Could you tell me what the literacy rate was in Medieval England - and, is possible, a breakdown of literacy in Latin, English and French?
Giving a rate of literacy in the Middle Ages is pretty difficult; after all, there was no census data that would give us good numbers, and even when people are referred to in documents as illiterate, it can simply mean that they cannot read and write in Latin. For instance, when in 1410 Nicholas Love wrote the English Mirrour of the Blessed Lyf of Jesu Christ for “lewd [unlearned] men and women of simple understanding,” he was writing for both clerical and lay audiences that we would consider literate (and far from “unlearned”), but not fluent in Latin.
Also, literacy rates probably changed significantly over the Middle Ages; English literacy in Anglo-Saxon England around the year 1000, for instance, probably would have been much different than in the Norman England of 1100, when Anglo-French had replaced Anglo-Saxon in the legal system, and from which few literary texts in English survive. In the first half of the 11th century, you probably had a greater number of Englishmen and women who were literate in Old Norse than in French, as Danish kings occupied the throne and Danes had settled in a large swath of eastern England. I am going to guess, because you are speaking about English, French, and Latin, that you want information for the later Middle Ages, perhaps 1200-1500.
The estimated ranges are rather huge; for instance, Sylvia Thrupp’s study of The Merchant Class in Medieval London suggests that 40% of that class could read Latin, and 50% could read English. David Cressy, in Literacy and the Social Order: Reading and Writing in Tudor and Stuart England, suggests that in the 16th century, 90% of men and 99% of women were illiterate in English. The first surviving assessment of English literacy in history, made by Thomas More in 1533, put the English language literacy rate at about 40%. One could find almost any figure, and doubt any other. The real question becomes, what exactly did it mean to be literate?
Part of this issue is an issue of estate, the systems of rights and privileges that ordered society in the Middle Ages. The vast majority of the English people throughout the later Middle Ages were peasants, whose access to formal education was often limited by law, and whose lives were primarily occupied with agricultural labor. While medieval texts often divided society into those who fight, those who pray, and those who work (as if they were equal thirds), the best estimates suggest that nobles, gentry, civic elites, and the clergy made up, together, about 5% of the total population. So the picture below needs about a hundred more peasants to make it statistically accurate.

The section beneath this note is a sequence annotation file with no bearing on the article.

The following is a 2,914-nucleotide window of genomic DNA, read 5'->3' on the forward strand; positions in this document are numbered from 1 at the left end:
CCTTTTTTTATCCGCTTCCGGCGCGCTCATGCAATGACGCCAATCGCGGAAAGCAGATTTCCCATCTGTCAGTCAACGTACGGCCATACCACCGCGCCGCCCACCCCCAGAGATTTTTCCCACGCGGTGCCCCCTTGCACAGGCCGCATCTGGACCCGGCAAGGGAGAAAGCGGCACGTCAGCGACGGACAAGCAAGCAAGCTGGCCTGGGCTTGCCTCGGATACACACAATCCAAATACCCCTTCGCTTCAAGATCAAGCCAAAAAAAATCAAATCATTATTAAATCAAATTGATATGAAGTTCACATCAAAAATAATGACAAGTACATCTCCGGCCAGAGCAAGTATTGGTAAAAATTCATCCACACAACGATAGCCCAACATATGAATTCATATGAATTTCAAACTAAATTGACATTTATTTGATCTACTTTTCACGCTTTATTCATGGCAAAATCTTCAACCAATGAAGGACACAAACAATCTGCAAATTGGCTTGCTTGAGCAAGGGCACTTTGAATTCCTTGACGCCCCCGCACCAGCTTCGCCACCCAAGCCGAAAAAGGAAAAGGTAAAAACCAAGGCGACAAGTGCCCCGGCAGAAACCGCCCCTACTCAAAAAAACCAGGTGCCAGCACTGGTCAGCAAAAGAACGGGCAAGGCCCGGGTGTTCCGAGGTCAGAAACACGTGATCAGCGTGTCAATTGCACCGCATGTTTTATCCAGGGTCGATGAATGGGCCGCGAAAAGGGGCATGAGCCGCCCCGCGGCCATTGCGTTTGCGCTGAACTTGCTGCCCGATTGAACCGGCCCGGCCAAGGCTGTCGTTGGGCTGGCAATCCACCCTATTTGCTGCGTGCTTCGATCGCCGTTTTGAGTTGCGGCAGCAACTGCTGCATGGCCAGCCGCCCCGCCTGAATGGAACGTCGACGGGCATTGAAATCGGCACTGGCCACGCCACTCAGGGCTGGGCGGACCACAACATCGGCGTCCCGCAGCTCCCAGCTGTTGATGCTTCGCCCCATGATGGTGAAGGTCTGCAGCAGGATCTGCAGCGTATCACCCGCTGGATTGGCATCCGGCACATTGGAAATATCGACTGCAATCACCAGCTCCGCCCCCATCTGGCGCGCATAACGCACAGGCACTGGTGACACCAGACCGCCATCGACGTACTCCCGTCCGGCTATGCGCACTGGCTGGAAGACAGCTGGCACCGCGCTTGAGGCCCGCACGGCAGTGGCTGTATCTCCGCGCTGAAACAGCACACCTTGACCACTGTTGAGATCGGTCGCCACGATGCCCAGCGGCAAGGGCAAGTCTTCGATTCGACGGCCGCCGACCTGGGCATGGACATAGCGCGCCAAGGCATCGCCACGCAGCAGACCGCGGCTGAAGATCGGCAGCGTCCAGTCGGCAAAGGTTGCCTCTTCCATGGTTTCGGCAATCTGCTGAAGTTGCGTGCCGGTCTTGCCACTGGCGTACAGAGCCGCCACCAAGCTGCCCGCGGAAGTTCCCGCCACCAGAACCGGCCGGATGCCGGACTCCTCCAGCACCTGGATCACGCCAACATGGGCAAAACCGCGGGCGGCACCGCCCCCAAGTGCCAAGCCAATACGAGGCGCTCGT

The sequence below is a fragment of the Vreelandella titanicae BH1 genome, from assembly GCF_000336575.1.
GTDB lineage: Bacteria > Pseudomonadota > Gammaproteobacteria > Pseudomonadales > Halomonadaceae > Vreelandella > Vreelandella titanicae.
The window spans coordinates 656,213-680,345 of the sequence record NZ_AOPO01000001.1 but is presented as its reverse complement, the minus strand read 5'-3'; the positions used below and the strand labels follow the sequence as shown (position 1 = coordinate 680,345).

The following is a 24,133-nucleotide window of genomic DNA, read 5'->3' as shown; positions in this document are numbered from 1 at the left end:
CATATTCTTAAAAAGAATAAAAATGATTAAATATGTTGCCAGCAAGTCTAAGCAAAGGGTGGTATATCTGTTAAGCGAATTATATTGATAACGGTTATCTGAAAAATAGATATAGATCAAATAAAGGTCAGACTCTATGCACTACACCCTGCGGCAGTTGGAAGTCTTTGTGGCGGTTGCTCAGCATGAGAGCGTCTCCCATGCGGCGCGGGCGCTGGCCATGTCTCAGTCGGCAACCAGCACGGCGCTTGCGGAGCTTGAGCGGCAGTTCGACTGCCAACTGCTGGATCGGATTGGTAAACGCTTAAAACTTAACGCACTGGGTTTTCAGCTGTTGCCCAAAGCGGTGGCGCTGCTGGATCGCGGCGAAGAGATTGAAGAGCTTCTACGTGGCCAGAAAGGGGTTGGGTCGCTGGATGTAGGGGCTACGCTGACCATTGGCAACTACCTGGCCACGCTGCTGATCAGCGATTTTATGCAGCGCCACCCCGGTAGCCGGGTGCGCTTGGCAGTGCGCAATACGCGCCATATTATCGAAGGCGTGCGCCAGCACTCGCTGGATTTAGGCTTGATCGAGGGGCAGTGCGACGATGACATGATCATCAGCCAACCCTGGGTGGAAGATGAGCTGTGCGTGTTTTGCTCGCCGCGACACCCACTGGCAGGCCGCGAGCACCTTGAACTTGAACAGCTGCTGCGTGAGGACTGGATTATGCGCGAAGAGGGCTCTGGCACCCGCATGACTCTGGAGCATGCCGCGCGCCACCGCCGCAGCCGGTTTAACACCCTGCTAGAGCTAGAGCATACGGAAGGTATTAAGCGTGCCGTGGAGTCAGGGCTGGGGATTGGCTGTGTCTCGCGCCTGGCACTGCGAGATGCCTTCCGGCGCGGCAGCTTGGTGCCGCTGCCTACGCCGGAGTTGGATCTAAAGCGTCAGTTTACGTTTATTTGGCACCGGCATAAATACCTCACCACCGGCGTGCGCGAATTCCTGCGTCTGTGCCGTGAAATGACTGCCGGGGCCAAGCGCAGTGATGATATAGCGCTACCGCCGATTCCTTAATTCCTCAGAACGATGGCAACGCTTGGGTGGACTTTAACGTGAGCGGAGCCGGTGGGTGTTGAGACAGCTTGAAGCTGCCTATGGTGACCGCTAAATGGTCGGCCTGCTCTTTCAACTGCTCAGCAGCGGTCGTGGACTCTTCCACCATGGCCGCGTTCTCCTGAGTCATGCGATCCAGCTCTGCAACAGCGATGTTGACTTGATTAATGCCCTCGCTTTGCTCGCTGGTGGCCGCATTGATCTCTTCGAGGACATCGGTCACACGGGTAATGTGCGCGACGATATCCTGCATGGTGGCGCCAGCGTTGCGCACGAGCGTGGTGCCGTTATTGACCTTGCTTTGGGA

Another part of this issue is education. No one was taught “English grammar” in the Middle Ages, because no one really thought such a thing exists (a situation that many of my fellow professors in the English department will tell you still persists). Latin had a grammar, a system for understanding its form and structure, but English didn’t. In De vulgari eloquentia (On Vernacular Eloquence) Dante defines the grammatical as “the inalterable identity of locution in diverse times and places”, while Chaucer, when he discusses the vernacular in Troilus and Criseyde, remarks that “in forme of speche is chaunge.” Latin had structures that remained the same, and (the theory went) could be taught, while vernacular “speche” was essentially too variable to be taught. Therefore, children in school learned the letter and sounds of Latin, and how to sound them out (often so that their voices could sing the high parts in the liturgy); they then moved on to “grammar” in the grammar schools. One wrote English by taking the letters one knew from Latin and phonetically spelling out speech. In terms of the vernacular, medieval England was hooked on phonics.
Thus we can assume, and I think pretty safely, that what we would consider Latin literacy (that is, easy and fluent reading and writing of a language) was probably limited to a small group, probably less than 2% of the population. After all, one could gain for himself a trial in an ecclesiastical court (which did not impose the death penalty) if you could demonstrate even limited reading knowledge of Latin. Some wealthy laypeople would have become fluent in Latin (like my beloved John Gower, who wrote a long poem in Latin), but it would probably be pretty rare, at least statistically.